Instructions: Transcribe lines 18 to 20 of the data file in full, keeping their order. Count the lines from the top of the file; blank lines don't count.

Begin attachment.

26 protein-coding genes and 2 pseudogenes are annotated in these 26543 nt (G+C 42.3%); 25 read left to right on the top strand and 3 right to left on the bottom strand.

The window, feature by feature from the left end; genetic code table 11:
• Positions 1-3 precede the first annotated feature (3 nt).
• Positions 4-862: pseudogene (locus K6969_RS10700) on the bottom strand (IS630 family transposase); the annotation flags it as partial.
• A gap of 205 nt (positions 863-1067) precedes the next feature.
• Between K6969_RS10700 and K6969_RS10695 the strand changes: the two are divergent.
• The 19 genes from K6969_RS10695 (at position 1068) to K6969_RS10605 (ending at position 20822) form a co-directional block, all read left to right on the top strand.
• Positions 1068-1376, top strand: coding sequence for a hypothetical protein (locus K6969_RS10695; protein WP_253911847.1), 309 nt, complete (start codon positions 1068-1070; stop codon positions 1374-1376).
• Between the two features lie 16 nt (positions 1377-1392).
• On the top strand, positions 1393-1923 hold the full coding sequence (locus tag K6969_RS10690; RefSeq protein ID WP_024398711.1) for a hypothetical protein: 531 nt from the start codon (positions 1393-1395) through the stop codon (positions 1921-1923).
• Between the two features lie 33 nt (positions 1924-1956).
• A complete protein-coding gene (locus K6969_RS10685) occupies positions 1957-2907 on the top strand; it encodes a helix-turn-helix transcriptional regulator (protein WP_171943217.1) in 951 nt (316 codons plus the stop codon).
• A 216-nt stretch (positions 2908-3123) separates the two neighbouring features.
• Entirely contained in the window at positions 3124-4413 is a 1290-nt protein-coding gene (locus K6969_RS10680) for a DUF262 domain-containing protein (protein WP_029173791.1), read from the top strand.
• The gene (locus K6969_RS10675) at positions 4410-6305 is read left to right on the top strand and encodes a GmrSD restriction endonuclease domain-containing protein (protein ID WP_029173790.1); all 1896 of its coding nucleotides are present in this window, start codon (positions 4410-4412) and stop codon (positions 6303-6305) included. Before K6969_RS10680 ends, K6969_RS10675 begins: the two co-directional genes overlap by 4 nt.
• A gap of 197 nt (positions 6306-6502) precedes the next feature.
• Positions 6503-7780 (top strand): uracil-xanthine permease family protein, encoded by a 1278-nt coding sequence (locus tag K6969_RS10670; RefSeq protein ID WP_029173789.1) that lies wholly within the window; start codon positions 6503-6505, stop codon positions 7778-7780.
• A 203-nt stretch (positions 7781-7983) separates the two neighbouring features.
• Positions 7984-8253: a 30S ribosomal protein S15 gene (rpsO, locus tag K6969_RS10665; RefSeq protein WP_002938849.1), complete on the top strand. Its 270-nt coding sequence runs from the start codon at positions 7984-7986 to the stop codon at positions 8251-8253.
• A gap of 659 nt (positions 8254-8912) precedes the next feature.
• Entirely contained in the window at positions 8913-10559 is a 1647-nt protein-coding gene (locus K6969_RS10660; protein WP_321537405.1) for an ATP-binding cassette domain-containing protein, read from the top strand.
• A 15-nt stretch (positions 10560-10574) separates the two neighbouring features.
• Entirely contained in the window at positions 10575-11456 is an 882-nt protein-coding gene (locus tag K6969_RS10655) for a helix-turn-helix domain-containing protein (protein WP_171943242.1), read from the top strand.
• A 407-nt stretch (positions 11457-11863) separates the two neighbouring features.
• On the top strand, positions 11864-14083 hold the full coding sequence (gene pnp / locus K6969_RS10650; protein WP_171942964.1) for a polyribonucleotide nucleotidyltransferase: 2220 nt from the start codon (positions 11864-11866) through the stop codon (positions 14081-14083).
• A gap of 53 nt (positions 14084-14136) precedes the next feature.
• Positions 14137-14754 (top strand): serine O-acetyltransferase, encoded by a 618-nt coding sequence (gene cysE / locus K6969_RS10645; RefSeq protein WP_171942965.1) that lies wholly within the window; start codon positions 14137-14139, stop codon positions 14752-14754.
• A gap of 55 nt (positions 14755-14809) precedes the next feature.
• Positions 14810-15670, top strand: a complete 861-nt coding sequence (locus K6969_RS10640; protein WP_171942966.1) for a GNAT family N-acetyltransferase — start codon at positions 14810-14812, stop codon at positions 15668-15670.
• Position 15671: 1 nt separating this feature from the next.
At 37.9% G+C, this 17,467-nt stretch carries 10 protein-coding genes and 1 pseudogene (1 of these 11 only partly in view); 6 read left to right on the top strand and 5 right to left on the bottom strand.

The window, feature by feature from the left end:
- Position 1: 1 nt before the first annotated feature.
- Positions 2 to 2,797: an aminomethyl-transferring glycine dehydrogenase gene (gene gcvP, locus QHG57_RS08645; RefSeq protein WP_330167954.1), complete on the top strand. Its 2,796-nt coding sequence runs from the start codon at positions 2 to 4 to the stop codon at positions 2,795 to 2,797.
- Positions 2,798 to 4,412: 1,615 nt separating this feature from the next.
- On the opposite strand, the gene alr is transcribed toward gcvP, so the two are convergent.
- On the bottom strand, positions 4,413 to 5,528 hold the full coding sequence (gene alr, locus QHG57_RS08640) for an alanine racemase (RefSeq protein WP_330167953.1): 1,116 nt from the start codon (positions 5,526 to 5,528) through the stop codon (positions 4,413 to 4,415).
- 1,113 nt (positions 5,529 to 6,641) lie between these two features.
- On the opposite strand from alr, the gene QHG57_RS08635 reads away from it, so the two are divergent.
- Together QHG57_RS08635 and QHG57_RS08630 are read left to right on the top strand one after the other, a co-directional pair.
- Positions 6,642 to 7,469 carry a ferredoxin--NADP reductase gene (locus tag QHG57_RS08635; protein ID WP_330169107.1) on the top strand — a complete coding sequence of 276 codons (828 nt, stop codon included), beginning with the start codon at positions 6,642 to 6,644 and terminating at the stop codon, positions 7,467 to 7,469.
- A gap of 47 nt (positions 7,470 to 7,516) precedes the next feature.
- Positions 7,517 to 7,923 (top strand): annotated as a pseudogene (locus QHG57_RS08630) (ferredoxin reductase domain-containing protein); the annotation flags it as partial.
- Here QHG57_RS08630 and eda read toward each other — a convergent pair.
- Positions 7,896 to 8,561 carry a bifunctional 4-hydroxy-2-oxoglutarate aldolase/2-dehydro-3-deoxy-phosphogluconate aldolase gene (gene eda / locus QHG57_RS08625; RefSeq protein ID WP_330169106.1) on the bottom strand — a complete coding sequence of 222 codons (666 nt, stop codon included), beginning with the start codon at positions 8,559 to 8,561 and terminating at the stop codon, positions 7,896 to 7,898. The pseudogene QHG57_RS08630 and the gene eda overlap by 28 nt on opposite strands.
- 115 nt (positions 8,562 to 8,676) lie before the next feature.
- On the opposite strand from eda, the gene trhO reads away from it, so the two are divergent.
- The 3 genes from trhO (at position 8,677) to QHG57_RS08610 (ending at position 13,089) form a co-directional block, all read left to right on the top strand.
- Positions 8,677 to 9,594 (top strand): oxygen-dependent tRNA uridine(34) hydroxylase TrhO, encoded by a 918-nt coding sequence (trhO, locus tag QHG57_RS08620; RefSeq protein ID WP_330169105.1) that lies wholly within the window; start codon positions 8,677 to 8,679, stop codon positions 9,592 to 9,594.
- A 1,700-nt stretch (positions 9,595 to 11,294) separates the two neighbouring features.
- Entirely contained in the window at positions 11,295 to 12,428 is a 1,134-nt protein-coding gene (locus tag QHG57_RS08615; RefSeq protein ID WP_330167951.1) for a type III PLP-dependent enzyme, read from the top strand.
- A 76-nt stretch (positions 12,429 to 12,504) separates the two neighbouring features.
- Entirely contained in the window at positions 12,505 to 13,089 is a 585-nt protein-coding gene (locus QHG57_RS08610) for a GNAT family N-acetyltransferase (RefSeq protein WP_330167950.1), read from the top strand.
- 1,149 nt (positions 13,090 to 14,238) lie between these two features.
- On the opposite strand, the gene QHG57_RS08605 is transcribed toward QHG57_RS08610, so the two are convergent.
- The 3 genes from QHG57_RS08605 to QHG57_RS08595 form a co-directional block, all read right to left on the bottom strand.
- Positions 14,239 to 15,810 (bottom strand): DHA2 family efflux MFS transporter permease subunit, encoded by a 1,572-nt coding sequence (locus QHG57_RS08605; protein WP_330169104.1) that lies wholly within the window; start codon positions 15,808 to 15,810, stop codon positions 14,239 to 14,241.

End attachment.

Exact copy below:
• A 203-nt stretch (positions 7781-7983) separates the two neighbouring features.
• Positions 7984-8253: a 30S ribosomal protein S15 gene (rpsO, locus tag K6969_RS10665; RefSeq protein WP_002938849.1), complete on the top strand. Its 270-nt coding sequence runs from the start codon at positions 7984-7986 to the stop codon at positions 8251-8253.
• A gap of 659 nt (positions 8254-8912) precedes the next feature.